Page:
(such as the idea that video games are the root of the problem), and instead find it more plausible that the addiction is a symptom of broader societal issues.

    Some things to keep in mind: Chinese parents have been known to sell their children for many reasons:
    This is, essentially, a bi-product of Chinese cultural norms and economic issues, and is unlikely to happen in the US.

    Also, TV, music, and even BOOKS have been shown to be addictive and correlated with inspiring undesirable behaviors, including but not limited to violence. Neil Postman’s work is a great example of writing that looks at technology in general with a pessimistic eye, but makes many assumptions, false correlations, and false causal inferences. Instead of taking the simple route of vilifying the games, we need to look at more foundational issues (both sociological and psychological), and synergistic effects.

    Jane Mcgonigal notes that often, gamers are trying to escape from reality – to go to a place where they can feel important, needed, and like they are part of something. In other words… why wouldn’t you play video games, if there’s nothing better to do in real life? I’m reluctant to blame video games, in and of themselves, for any direct problems. I know they can be addictive, but like many addictions, the problems are symptomatic of other issues – for example parenting issues. Should kids even be allowed to play video games – or watch tv, or stay out till whenever, where ever? Hell no. But parents let their kids do this anyways, establish poor discipline and respect norms (too loose or too strict), and then wonder why their kids don’t listen, and think they can do whatever they want. As an educational studies graduate student, I’ve learned to be skeptical of direct correlations, especially those without identifying alternative explanations, and providing substantial evidence suggesting that the alternative explanations are implausible. I would also warn you against loose logic, anecdotal evidence, and simple solutions that attack symptoms, but not causes.

    In addition to poor support from parents, we must look at things like:

    the poor economy – can’t find a job? Can’t afford to go to camp? Need something to do where you feel rewarded, people value you and your contributions, and you get some sense of belonging? Why would you do a crappy job where you will be treated like shit and you personal value is perceived as nothing? Whether they are bored kids or struggling adults, people have often feel they have nothing else to do but play video games to feel fulfilled, or coped with reality.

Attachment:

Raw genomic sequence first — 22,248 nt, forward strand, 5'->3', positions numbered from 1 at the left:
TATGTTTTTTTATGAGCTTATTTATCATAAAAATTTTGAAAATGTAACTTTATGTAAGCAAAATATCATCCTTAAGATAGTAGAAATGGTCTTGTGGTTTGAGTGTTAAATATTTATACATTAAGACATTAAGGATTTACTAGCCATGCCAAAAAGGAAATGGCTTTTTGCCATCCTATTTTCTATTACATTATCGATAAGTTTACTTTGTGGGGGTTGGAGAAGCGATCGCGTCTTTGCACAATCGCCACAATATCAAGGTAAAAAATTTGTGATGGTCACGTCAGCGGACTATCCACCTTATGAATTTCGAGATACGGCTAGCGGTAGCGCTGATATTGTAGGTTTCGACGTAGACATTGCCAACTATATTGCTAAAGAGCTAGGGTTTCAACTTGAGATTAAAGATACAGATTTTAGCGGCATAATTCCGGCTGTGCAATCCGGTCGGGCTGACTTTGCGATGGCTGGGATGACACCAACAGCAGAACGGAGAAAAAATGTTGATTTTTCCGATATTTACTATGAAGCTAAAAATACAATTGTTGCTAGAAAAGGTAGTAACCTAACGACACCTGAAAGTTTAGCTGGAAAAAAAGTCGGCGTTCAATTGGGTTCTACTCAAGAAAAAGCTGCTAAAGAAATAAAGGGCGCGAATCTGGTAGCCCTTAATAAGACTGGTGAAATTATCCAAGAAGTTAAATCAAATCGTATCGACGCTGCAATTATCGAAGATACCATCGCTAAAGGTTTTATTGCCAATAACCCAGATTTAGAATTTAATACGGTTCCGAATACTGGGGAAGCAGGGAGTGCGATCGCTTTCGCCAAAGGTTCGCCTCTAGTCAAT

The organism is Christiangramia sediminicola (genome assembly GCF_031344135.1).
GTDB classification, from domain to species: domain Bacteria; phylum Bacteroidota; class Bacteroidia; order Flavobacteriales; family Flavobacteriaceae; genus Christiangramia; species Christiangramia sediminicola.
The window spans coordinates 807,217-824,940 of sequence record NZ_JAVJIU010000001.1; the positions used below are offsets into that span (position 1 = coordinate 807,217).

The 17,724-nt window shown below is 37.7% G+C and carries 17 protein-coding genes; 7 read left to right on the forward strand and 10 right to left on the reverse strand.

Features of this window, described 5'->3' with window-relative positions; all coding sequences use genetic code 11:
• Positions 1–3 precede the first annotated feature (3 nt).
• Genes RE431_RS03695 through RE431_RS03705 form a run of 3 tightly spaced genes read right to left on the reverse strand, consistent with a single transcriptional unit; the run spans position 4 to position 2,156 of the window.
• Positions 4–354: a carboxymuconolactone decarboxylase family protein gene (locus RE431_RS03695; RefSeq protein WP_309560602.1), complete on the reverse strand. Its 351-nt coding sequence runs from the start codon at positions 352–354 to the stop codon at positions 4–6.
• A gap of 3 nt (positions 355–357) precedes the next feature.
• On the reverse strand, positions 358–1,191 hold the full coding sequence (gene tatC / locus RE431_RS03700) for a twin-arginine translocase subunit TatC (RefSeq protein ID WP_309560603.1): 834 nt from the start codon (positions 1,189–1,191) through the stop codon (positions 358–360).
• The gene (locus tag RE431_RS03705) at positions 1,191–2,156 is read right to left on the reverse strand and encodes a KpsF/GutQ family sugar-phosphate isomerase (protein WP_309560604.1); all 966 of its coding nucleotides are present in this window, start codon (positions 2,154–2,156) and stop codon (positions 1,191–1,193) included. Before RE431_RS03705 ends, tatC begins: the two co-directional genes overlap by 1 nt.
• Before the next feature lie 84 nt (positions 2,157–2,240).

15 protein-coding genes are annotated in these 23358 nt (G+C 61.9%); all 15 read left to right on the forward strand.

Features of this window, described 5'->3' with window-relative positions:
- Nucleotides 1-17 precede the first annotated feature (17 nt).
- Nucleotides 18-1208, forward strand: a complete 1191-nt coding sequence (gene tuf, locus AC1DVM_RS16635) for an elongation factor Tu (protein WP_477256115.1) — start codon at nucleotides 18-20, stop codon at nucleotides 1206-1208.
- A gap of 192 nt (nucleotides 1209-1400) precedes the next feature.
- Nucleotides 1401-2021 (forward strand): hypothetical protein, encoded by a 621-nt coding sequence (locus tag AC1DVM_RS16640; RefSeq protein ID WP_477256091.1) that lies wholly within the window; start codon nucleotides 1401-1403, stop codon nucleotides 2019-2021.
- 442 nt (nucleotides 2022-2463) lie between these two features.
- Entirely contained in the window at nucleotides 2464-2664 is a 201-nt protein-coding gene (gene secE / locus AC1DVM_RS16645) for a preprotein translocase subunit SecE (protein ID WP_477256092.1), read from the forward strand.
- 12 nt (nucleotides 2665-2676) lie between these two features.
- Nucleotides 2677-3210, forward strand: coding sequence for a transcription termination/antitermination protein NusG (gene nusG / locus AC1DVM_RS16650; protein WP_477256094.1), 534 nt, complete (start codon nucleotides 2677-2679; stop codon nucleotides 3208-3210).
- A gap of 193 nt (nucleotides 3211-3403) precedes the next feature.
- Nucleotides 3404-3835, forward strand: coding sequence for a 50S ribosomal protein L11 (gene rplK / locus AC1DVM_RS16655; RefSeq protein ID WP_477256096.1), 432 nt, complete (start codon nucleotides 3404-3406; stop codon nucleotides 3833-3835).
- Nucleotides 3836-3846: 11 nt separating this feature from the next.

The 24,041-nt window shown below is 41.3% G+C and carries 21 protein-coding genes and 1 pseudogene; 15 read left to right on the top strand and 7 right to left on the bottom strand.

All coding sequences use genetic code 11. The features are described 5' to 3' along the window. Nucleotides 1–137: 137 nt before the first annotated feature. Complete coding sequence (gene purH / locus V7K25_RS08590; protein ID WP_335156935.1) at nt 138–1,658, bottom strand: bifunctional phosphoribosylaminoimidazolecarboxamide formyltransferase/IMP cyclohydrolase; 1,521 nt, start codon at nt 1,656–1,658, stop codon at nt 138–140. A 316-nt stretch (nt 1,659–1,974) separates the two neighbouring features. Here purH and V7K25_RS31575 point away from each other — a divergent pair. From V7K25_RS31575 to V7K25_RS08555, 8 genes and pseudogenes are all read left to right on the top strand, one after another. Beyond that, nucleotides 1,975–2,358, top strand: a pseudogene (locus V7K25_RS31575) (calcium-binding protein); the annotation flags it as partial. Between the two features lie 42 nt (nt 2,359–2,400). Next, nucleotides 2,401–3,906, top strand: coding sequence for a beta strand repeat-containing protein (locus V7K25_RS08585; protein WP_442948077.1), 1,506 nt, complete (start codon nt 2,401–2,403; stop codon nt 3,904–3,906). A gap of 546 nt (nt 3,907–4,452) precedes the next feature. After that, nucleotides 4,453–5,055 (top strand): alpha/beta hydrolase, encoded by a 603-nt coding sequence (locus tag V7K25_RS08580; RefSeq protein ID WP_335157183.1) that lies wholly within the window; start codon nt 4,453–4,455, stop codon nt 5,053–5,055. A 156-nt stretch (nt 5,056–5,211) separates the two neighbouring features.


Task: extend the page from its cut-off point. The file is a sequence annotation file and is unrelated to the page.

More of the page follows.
poor cultural norms for respect – when’s the last time a TV or movie character was held in high esteem for listening to their elders, being peaceful, for talking out a problem without resorting to violence, for compromising in a productive way? NO! You must get what you want or need by force, and the world will cheer you on!

    Double standards for violence – Note the way countries, political, and religious groups push their agendas, often viewing violence (or threats of violence as the answer). Characters in many media are almost universally glorified for their violent acts towards “bad” people, or people who try and keep others from their “rights.” America is one of the few industrialized nations that has yet to get rid of the death penalty – people need to punished, not reformed. Violence is often seen as humorous. Did you know that there were countries where Loony Toons were banned, because they were children shows displaying violence?

    The list goes on and on…

    Posted on by Anthony
    • Wow, thanks for the feedback! I mentioned this to Kevin, and would like you to consider writing a guest blog.

      Anthony, agree entirely, especially with regard to using videogames as a means for escaping from society; I, myself, am guilty of this for many of the years I’ve spent as a gamer.

      Posted on by Kevin (Author)
      • Anthony, you may want to get yourself a copy of Kevin’s book. It is very balanced and circumspect. I think you would get a lot out of it. I appreciate your point about cultural norms. While that sort of thing does happen in China, it still says a lot that it is happening to maintain a video game lifestyle. However, like Kevin mentions in his book, the outlandish and sensational news stories that make Yahoo! news represent a minute percentage of the actual problem. As Kevin also states in his book, the more widespread problem is the fathers and mothers who come home and spend 2-3 hours online, time that their children desperately need.

        Posted on by Jerry
  2. Thank you. Excellent information!

    Posted on by Selena
  3. I agree totally. Luckily, we began to deal with this problem when my grandsons were young. I think it is important to begin to examine this issue when kids are young, pre-teen, especially with the boys!

    Posted on by Jerry
  4. Hello Mr. Roberts, I just read your blog, and I think you’re onto something here. It’s tragic that people can’t get the help they’re asking for because insurance won’t cover it. That’s the problem with this country… And can you believe people tried to sell their children? And that’s not a sickness?

    Posted on by Frances